Missouri’s state of emergency is set to end on Aug. 31. Manley asked Parson about the rising number of COVID hospitalizations and cases in some parts of the state if he plans to extend that order. 

“This discussion comes up all the time, on a daily basis we’re trying to figure it out if we do that, but we watch all the numbers every day to see where we may be headed for that if we need to extend it, we’ll extend it, that’s not a problem for me,” Parson said. “That’s a decision we’ll make probably in the next couple of weeks, probably by the middle of August we’ll be making a decision to make that order.”

Parson also discussed what’s next for Medicaid expansion in the state, after the Missouri Supreme Court unanimously ruled the amendment did not violate state law. 

“If the judge orders us to start paying for this, I mean, if you literally had to pay for that out of general revenue, we would be out of money by the first of the year,” Parson said. 

Voters approved expansion on the ballot last August, to make an additional 275,000 Missourians making less than $18,000 eligible for Medicaid. It was expected to cost the state less than $130 million but overall cost $1.9 billion. Back in June, the Cole County Circuit Court ruled the amendment unconstitutional after three single moms sued the state for not moving forward with expansion. Parson said earlier this year the state couldn’t move forward and allow expansion to happen since lawmakers did not fund it. 

“I think what we are trying to do is prepare for both directions, you know preparing if we do get funding to do it, preparing if a judge comes in and says we have to do this, what is that going to look like,” Parson said. “We can’t just sit on the sidelines and wait.”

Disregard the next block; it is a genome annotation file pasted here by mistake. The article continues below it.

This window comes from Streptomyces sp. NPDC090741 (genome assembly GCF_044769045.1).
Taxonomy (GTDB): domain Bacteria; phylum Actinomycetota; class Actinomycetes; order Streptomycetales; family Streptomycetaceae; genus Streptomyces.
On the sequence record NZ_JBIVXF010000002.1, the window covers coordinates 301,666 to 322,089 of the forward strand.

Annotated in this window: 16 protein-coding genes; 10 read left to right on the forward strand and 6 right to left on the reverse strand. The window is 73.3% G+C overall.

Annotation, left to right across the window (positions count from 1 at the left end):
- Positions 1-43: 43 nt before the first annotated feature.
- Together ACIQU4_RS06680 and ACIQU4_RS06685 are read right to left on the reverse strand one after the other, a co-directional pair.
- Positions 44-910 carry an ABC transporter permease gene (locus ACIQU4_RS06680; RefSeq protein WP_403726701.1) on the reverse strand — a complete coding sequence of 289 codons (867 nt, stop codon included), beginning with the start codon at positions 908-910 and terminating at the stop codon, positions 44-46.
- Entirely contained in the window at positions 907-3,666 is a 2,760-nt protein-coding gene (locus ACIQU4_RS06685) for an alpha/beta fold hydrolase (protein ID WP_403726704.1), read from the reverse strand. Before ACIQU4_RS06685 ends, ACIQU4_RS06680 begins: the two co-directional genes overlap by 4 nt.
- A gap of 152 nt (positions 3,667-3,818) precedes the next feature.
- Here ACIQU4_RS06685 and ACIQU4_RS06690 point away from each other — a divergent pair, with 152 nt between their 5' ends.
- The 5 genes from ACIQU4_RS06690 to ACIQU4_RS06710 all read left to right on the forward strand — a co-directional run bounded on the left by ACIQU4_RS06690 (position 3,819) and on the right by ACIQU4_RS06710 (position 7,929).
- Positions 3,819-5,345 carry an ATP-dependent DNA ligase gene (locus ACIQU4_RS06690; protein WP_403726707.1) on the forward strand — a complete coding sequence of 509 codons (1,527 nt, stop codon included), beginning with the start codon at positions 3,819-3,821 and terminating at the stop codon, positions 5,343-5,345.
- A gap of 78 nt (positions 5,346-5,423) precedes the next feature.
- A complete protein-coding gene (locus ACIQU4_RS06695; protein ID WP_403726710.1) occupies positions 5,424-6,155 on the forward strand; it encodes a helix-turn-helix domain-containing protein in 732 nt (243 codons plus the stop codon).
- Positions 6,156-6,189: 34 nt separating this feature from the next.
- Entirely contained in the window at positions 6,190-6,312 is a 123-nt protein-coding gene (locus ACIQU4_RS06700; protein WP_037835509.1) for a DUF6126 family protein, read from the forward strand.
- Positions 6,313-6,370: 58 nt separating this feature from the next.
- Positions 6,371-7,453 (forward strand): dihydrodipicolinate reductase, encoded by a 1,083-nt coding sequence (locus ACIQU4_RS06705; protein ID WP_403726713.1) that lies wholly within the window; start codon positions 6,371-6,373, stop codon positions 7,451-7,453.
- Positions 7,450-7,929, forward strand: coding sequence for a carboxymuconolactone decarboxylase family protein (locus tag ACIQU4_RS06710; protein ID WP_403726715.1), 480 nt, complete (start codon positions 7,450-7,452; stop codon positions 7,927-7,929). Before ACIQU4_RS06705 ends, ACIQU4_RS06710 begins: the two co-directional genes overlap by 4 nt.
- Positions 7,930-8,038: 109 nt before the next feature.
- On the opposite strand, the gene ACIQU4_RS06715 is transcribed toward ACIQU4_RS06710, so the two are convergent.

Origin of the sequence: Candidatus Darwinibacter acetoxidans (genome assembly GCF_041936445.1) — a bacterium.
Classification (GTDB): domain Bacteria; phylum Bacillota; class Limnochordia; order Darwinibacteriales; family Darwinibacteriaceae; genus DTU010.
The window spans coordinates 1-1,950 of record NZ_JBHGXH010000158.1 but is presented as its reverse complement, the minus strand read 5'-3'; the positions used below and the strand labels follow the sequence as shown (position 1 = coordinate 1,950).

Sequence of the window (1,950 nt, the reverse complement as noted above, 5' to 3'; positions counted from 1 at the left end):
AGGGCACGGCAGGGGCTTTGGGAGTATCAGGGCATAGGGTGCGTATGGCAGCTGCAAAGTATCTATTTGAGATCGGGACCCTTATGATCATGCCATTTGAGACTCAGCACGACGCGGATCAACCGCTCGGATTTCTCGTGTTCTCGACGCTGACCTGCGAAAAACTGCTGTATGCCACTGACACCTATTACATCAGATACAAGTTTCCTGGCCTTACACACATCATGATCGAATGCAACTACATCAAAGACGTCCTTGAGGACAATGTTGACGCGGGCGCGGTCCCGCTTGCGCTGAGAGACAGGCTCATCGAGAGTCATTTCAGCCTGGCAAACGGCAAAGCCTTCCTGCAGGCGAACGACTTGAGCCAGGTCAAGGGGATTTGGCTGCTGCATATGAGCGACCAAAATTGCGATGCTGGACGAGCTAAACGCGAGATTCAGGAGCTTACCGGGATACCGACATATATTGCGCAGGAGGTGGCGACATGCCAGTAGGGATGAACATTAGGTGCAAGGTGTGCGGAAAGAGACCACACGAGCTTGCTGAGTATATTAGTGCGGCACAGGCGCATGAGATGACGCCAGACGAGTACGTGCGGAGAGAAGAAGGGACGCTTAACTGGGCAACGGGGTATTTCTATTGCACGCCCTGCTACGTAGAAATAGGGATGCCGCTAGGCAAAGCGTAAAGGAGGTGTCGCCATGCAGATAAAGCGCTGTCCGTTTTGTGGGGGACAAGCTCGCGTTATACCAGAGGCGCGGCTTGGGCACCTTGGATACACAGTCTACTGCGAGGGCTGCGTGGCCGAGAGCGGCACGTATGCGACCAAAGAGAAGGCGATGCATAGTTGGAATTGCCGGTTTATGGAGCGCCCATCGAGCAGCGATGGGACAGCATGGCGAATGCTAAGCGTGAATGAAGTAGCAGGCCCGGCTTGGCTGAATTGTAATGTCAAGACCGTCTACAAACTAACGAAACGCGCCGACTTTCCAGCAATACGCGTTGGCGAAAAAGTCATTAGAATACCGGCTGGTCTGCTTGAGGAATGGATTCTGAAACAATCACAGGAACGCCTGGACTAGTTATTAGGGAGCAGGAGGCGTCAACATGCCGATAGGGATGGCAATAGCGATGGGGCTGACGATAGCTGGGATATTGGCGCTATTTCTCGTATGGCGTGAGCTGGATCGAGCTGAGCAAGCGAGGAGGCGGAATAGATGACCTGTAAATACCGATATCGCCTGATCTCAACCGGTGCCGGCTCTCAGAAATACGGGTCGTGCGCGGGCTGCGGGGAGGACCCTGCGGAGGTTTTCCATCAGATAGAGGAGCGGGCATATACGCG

Medicaid expansion is set to be in front of the Cole County judge again on Aug. 6 for an injunction hearing where the state could find out when they have to start enrolling people into Medicaid. 

Here’s more information and how to enter Missouri’s vaccine incentive program. 

Entries will be divided into three categories:

  • Red: Missourians age 18 and up receiving at least one dose of vaccine after July 21. 
  • White: Missourians age 18 and up receiving at least one dose of vaccine before July 21. 
  • Blue: Missourians ages 12 to 17 receiving at least one dose of vaccine at any time.

A winner must meet all of the following eligibility requirements:

  • Must be a living citizen of the United States and a permanent resident of the State of Missouri.
  • Must be age 12 or older.
  • Must have received at least the first COVID-19 vaccination if receiving the Pfizer or Moderna vaccine or one dose if receiving the Johnson & Johnson vaccine, before the drawing date (records will be verified).

Eighty winners will be randomly selected during each drawing from the Red and White categories. There will be ten winners from each congressional district.

During each drawing, 20 adolescents from the Blue category will be randomly selected to receive a $10,000 education savings account through the Missouri State Treasurer’s MOST 529 program. 

To enter your name for a chance to win, visit www.mostopscovid.com/winThose without the ability to enter the sweepstakes online can get assistance by calling the COVID-19 hotline Monday-Friday from 7:30 a.m.-7:30 p.m. at 877-435-8411.